APA 6th Edition Bregant, J. (2007). The Limits of Functional Reduction. Synthesis philosophica, 22 (1), 219-229. Preuzeto s https://hrcak.srce.hr/16522
MLA 8th Edition Bregant, Janez. "The Limits of Functional Reduction." Synthesis philosophica, vol. 22, br. 1, 2007, str. 219-229. https://hrcak.srce.hr/16522. Citirano 24.11.2020.
Chicago 17th Edition Bregant, Janez. "The Limits of Functional Reduction." Synthesis philosophica 22, br. 1 (2007): 219-229. https://hrcak.srce.hr/16522
Harvard Bregant, J. (2007). 'The Limits of Functional Reduction', Synthesis philosophica, 22(1), str. 219-229. Preuzeto s: https://hrcak.srce.hr/16522 (Datum pristupa: 24.11.2020.)
Vancouver Bregant J. The Limits of Functional Reduction. Synthesis philosophica [Internet]. 2007 [pristupljeno 24.11.2020.];22(1):219-229. Dostupno na: https://hrcak.srce.hr/16522
IEEE J. Bregant, "The Limits of Functional Reduction", Synthesis philosophica, vol.22, br. 1, str. 219-229, 2007. [Online]. Dostupno na: https://hrcak.srce.hr/16522. [Citirano: 24.11.2020.]
Sažetak It is obvious why the antireductionist picture of mental causation, which considers mental phenomena to be causally efficacious, is so attractive: it preserves the unique nature of the mental (mental realism), while at the same time it tries to secure a place for the mental in our world which is compatible with a physicalist ideology (physical monism). But Kim’s so called argument from supervenience reminds us of the dilemma that we face while favouring antireductionist solutions of mental causation which might force us to abandon them and look for some other more plausible ones. The trouble is, namely, the following: either mental properties have causal powers or not. If they have them then we violate the causal closure principle which means a denial of physicalism. If not, then we embrace epiphenomenalism, which denies the mental causal powers of any sort. So, either we give up physicalism or accept epiphenomenalism. Since antireductionism loses both ways neither of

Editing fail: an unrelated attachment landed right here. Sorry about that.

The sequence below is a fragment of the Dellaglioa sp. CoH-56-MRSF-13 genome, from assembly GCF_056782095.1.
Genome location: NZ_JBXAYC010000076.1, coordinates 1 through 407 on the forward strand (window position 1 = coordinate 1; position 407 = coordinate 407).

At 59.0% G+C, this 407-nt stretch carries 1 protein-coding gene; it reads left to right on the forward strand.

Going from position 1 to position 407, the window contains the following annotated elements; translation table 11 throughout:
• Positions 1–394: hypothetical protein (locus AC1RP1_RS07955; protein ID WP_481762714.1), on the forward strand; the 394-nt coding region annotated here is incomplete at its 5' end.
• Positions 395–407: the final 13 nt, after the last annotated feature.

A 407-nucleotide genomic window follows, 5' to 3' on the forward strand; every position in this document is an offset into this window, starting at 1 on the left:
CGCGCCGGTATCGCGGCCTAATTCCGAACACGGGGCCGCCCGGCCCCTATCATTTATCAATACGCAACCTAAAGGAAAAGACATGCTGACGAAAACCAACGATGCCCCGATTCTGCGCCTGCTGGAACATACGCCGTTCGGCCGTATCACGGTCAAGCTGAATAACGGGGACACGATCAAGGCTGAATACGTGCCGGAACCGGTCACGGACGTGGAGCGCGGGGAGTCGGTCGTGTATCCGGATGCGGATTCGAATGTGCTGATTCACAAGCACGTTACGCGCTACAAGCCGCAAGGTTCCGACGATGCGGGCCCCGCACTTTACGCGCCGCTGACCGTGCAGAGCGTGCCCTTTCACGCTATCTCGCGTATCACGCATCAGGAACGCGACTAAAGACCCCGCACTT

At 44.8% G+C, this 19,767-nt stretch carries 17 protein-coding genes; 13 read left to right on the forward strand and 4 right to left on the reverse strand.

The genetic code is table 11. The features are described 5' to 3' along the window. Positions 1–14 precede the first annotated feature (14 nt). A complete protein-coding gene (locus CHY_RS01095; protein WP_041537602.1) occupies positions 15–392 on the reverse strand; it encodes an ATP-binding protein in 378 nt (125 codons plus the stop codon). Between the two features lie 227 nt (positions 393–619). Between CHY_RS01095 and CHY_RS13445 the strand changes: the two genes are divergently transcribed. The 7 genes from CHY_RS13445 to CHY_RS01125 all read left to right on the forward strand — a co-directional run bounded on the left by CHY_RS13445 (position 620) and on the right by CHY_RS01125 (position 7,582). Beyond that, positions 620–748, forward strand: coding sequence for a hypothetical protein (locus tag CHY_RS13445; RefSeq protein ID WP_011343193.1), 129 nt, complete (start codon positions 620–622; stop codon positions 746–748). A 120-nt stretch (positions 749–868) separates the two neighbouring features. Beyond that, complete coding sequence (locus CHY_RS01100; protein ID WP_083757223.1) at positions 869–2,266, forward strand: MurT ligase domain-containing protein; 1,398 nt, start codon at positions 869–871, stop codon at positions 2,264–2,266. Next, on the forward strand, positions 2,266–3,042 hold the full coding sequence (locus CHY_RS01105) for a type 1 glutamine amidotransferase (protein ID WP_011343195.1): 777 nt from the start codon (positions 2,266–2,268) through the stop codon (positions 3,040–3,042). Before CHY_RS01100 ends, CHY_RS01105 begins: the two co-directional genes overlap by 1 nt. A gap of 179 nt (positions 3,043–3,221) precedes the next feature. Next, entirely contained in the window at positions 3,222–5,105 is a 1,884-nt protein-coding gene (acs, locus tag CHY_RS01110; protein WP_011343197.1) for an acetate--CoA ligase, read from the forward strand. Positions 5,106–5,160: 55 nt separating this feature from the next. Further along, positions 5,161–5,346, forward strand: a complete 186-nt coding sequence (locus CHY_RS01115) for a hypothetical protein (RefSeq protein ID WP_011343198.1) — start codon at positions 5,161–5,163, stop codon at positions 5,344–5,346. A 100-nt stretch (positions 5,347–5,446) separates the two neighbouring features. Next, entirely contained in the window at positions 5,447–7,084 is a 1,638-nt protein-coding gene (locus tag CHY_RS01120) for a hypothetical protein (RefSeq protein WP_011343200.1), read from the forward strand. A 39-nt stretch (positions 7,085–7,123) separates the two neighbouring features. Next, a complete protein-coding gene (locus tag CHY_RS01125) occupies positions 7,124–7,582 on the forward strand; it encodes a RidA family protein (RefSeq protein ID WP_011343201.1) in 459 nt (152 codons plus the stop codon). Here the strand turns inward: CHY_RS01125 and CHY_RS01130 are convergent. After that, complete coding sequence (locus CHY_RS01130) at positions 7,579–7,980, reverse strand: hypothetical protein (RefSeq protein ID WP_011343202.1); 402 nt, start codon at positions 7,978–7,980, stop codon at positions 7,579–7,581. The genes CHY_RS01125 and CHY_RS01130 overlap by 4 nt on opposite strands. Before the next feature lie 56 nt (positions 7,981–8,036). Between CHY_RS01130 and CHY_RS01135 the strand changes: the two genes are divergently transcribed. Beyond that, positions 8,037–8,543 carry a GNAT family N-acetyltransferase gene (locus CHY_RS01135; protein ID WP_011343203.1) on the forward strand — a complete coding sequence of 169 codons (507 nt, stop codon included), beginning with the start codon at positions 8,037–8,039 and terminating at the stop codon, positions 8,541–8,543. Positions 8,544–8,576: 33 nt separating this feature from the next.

these options represents a true alternative for its proponents. For this reason some authors think that we should look at reductionism in order to explain mental causation in a more satisfactory manner. However, it is not the traditional Nagel model of reduction that is in play here, but some rather more sophisticated ones. The first part of the article presents the reasons for dropping classical reduction, the second part describes Kim’s functional model of reduction as one of its possible successors, and the final part of the article discusses the reasons for its failure.